We receive and transmit:
Traditional systems of authority are dead or dying. It matters increasingly less whether one identifies with their job, loves their country, kneels before God, or worries about tarnishing the family name. In the past, anarchists have fought to the death against these institutions, believing that if people rose up and destroyed them, humanity would be free. While these relics are decaying, it is due to many different forces, rebellion not being primary. As a result, daily life is still bound to alienation, livelihood tied to the whims of the precarious market, and obedience maintained by the threat of the justice system or the normality of habit, or both. Humanity is still submissive, but our rulers are faceless abstractions: invisible flows of capital, imagination-killing technologies, the justice system, etc. These systems have their agents in our midst: police, prison guards, CEOs, judges; but they no longer solicit respect, they just do their jobs to keep the system running, and they are interchangeable in our minds. So we are followers without leaders, waiting to be led.
On February 22, 2017 an article was posted to the website Medium titled “Is Black Bloc a Racist Tactic in the Trump Era: Why White Activists Should Stop Wearing Masks at Protests.” Immediately below the title reads “By Nico Quintana, transgender, QPOC, Latinx activist.” The content of the essay is uninteresting, but there is something about the contemporary world that reveals itself when reading this.
The author does not want white people to wear masks during demonstrations. They do a poor job of arguing their position, but that isn’t what’s important. Similarly to how, in order to show expertise and authority, medical professionals list their degrees and certifications next to their names, and professors name their areas of study and degrees, this author writes next to their name “transgender, QPOC, Latinx activist,” and they do so immediately before calling out white people for being racist. Whether it was a conscious decision or not, the author by listing these after their name commands an air of authority among the socially conscious readers of their essay, especially for white people who often want, more than the destruction of white supremacy, to avoid being labelled as racist.
Followers without a leader have discovered identity politics, and what we’re seeing in the contemporary period is that they now have something to lead them. The figure, a tokenized “member of (insert oppression category) community,” is seen as a legitimate source of guidance, leadership, and ultimately authority when there are so few left.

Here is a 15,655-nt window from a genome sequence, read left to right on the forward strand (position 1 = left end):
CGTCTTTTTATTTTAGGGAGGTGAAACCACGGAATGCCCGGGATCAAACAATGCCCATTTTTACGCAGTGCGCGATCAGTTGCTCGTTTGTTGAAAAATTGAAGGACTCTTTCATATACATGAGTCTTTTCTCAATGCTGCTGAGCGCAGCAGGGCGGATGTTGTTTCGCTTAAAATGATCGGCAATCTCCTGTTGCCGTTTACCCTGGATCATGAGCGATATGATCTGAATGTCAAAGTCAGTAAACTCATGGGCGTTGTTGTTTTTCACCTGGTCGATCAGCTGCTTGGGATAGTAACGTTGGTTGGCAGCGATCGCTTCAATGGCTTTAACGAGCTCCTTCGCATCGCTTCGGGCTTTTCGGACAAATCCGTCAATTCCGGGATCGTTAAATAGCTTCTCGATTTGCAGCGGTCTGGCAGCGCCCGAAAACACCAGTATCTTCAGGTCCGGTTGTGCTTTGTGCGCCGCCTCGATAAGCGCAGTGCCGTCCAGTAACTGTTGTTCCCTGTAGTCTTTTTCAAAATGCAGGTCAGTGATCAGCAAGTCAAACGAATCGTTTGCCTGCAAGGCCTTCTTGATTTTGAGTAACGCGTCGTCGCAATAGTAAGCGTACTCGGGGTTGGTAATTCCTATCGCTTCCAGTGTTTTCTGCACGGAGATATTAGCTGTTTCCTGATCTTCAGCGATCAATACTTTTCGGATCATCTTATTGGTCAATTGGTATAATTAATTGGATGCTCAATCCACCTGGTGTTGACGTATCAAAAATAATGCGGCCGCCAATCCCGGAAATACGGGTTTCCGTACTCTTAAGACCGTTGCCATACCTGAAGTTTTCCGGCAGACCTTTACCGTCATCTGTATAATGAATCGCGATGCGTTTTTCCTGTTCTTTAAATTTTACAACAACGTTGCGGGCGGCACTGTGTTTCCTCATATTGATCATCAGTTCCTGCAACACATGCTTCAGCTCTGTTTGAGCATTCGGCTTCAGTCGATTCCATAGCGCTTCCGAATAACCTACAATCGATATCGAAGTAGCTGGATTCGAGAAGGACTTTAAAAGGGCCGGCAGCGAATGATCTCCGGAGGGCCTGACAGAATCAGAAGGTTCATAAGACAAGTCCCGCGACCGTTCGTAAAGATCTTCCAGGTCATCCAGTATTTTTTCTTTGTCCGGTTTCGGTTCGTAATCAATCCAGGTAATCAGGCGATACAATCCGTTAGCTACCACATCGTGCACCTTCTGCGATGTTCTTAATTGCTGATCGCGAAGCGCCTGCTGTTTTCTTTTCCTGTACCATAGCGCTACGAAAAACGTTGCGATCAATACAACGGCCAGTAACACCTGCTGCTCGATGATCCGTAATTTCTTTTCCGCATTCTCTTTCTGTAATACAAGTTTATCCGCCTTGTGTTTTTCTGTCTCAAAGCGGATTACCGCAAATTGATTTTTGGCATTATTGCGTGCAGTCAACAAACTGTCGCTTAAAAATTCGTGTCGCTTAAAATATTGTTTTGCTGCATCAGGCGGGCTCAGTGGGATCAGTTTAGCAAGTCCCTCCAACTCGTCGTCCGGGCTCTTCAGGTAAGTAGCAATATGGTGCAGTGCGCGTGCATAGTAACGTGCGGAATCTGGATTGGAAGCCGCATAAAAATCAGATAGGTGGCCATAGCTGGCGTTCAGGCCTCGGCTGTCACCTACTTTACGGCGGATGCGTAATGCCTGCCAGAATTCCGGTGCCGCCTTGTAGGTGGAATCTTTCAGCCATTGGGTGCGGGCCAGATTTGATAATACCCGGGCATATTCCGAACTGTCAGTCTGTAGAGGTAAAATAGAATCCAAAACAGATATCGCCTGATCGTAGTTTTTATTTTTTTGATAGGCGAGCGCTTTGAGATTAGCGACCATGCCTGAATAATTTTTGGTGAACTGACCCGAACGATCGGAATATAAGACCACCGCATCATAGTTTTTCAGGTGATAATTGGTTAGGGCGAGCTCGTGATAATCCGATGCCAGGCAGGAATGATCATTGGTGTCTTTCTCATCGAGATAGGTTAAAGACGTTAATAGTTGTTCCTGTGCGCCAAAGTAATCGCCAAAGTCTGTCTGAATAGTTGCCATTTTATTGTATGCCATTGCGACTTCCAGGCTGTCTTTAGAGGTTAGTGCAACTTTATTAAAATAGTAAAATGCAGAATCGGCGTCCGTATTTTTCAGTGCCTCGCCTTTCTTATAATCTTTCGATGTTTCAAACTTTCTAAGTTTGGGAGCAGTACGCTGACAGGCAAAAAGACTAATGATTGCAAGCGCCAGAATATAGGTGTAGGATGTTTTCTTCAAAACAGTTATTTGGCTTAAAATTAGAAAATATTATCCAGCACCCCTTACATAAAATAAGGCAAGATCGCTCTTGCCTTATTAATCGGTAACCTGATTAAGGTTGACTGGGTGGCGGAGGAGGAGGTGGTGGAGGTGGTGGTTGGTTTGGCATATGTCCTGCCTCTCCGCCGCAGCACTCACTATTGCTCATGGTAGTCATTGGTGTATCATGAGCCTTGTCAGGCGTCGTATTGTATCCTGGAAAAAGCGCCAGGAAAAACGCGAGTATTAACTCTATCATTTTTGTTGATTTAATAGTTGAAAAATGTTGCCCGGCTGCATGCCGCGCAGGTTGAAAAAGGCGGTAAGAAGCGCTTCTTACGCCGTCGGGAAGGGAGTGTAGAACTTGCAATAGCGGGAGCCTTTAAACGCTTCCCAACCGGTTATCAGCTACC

Like Communism in the mid-20th century, this ideology has constructed itself in a way that it is not allowed to be questioned or one would be tarnished as a counter-revolutionary or “Rightist,” or in our case, charged as a racist. In the framework of ally politics, the ally is supposed to follow the leadership of the oppressed “community” and its leaders regardless of whether they agree with them or not. As anarchists and others have been saying for probably a decade now, this doesn’t even make sense; two people sharing a category of oppression does not mean they agree with each other. How racist can you be to suggest that two black people will have the same opinion on everything? Nonetheless, when someone disclaims their identity the way this author does, it’s perceived as a pronouncement to obey. Like all authority, it doesn’t matter if what they say makes sense, you are supposed to follow them either way.
What else would sate a followers’ lust for direction and guidance than authority figures that you are not allowed to disagree with? And when was the last time liberals and leftists had a system of authority that appeared to somewhat engage their morality? Finally, leaders someone with a conscience can feel good about.
People who go through certain experiences probably have knowledge about something that people who lack such experience do not. This society is violent towards people it has classified as belonging to specific groups (race, gender, sexuality, etc), and at their expense it privileges other people. How these factors plays out during moments of resistance is a complicated question, but surely listening to people who have experienced something that is relevant to the current struggle makes sense. This essay is not contesting these things, or arguing that oppressed people are now in positions of authority. What’s being commented on is the culture of the contemporary moment where a penchant towards respecting authority is not being satisfied by traditional routes, and has found the realm of identity politics to unleash itself. That sometimes people tap into this dynamic and use it for their own gain is to be expected.
Perhaps this partially explains why identity politics is so repulsive towards conservatives, they still believe in following God, nation, the family, and all the rest. The drives towards obedience circulating through them have never been cut off.